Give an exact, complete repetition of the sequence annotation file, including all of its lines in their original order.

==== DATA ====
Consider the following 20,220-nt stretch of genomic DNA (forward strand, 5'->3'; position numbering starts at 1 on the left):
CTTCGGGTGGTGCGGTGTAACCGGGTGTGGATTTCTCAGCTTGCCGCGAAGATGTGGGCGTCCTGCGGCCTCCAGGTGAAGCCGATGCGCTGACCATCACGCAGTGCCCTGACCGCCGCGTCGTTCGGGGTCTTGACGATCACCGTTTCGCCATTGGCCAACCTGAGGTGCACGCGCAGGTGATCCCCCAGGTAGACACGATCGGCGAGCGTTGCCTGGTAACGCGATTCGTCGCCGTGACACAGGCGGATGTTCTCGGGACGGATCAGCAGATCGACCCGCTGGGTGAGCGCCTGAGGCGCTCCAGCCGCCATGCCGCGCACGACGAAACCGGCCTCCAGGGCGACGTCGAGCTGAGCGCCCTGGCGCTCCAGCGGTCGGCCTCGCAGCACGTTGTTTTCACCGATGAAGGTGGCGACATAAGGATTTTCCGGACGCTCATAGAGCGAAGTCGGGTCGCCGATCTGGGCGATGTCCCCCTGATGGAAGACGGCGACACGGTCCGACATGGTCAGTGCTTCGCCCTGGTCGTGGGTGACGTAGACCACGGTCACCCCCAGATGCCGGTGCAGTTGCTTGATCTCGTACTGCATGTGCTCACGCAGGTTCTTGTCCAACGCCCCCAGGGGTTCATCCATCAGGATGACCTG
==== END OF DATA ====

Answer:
Consider the following 20,220-nt stretch of genomic DNA (forward strand, 5'->3'; position numbering starts at 1 on the left):
CTTCGGGTGGTGCGGTGTAACCGGGTGTGGATTTCTCAGCTTGCCGCGAAGATGTGGGCGTCCTGCGGCCTCCAGGTGAAGCCGATGCGCTGACCATCACGCAGTGCCCTGACCGCCGCGTCGTTCGGGGTCTTGACGATCACCGTTTCGCCATTGGCCAACCTGAGGTGCACGCGCAGGTGATCCCCCAGGTAGACACGATCGGCGAGCGTTGCCTGGTAACGCGATTCGTCGCCGTGACACAGGCGGATGTTCTCGGGACGGATCAGCAGATCGACCCGCTGGGTGAGCGCCTGAGGCGCTCCAGCCGCCATGCCGCGCACGACGAAACCGGCCTCCAGGGCGACGTCGAGCTGAGCGCCCTGGCGCTCCAGCGGTCGGCCTCGCAGCACGTTGTTTTCACCGATGAAGGTGGCGACATAAGGATTTTCCGGACGCTCATAGAGCGAAGTCGGGTCGCCGATCTGGGCGATGTCCCCCTGATGGAAGACGGCGACACGGTCCGACATGGTCAGTGCTTCGCCCTGGTCGTGGGTGACGTAGACCACGGTCACCCCCAGATGCCGGTGCAGTTGCTTGATCTCGTACTGCATGTGCTCACGCAGGTTCTTGTCCAACGCCCCCAGGGGTTCATCCATCAGGATGACCTG